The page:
Strengths and Weakness refer to internal factors or internal environment. Opportunities and Threats refer to external factors or external environment. From the available data, consider the strengths factors that the business has, and which competitors do not have. Such core competencies can include exceptional skills or experience, availability of competent staff, availability of superior facilities and resources, strong financials, brand reputation, relationship with suppliers, customer service, and more.
Next, identify weakness or factors where the competitors remain at an advantage. The factors that count as strengths can also count as weaknesses. Businesses need to develop strategies and deploy resources to overcome such weaknesses.
Next, identify opportunities. Opportunities are assumptions of favorable conditions in the external environment of the business. Competitors also have the same conditions, and businesses need to leverage their strengths to seize such opportunities before competitors do. Examples of opportunities include a good market for the product or service, potential tie-ins, regulations and legislation, poor competition, and more.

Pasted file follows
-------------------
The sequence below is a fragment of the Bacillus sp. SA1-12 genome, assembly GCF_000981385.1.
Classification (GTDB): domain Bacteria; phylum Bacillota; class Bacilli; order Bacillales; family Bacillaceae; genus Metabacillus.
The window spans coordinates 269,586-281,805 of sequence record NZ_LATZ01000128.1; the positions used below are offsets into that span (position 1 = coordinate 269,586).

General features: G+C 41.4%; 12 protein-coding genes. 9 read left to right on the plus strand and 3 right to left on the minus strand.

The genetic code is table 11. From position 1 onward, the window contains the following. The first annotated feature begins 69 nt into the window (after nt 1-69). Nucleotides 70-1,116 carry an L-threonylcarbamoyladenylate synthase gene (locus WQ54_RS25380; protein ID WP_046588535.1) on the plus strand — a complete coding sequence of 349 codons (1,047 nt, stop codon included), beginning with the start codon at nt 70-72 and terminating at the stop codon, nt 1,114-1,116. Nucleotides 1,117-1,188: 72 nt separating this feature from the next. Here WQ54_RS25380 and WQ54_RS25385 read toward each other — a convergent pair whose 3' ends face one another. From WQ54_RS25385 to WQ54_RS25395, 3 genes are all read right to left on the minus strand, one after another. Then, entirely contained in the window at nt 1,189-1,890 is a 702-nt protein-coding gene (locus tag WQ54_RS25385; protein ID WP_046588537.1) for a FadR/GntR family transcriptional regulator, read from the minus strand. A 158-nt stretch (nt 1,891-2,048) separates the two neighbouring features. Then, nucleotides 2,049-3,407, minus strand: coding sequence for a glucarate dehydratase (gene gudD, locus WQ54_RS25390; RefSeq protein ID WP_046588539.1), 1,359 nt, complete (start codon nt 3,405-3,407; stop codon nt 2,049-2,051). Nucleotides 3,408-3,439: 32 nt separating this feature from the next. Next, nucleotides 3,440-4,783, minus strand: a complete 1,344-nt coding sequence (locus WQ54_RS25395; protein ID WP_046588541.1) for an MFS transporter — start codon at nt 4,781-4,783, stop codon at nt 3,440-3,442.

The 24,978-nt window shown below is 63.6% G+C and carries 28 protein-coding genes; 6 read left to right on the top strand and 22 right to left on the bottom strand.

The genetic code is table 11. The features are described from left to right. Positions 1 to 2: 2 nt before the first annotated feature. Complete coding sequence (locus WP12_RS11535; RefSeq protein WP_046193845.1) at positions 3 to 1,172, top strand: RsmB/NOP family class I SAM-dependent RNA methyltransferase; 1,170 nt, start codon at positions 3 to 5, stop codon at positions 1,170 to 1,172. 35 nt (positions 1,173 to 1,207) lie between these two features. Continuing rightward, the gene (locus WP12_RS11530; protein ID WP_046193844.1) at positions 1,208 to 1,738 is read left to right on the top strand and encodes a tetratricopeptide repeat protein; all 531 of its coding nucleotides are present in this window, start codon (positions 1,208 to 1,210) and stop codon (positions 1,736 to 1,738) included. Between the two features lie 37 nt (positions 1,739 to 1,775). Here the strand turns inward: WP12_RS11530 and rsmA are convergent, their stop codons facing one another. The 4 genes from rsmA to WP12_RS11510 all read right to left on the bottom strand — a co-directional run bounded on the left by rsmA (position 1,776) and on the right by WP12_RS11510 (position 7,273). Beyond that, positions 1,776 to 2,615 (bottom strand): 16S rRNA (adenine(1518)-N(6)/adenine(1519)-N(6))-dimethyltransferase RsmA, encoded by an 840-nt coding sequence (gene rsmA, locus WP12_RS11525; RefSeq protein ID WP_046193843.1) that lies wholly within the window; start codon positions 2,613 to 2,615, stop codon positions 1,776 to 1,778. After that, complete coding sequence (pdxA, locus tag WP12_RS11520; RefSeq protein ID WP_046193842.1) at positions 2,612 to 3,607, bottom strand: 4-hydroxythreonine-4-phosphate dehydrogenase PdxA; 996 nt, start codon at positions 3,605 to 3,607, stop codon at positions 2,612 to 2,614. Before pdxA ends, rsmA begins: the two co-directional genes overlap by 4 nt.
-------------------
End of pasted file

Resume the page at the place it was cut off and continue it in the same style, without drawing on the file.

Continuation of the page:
Finally, identify threats. Threats are assumptions of adverse happenings in the external environment, which can impede business plans. The same factors that count as opportunities can also count as threats, and in addition, changes in technology, perceptions, and other factors count as additional threats. Organizations need to consider such threats when formulating business plans.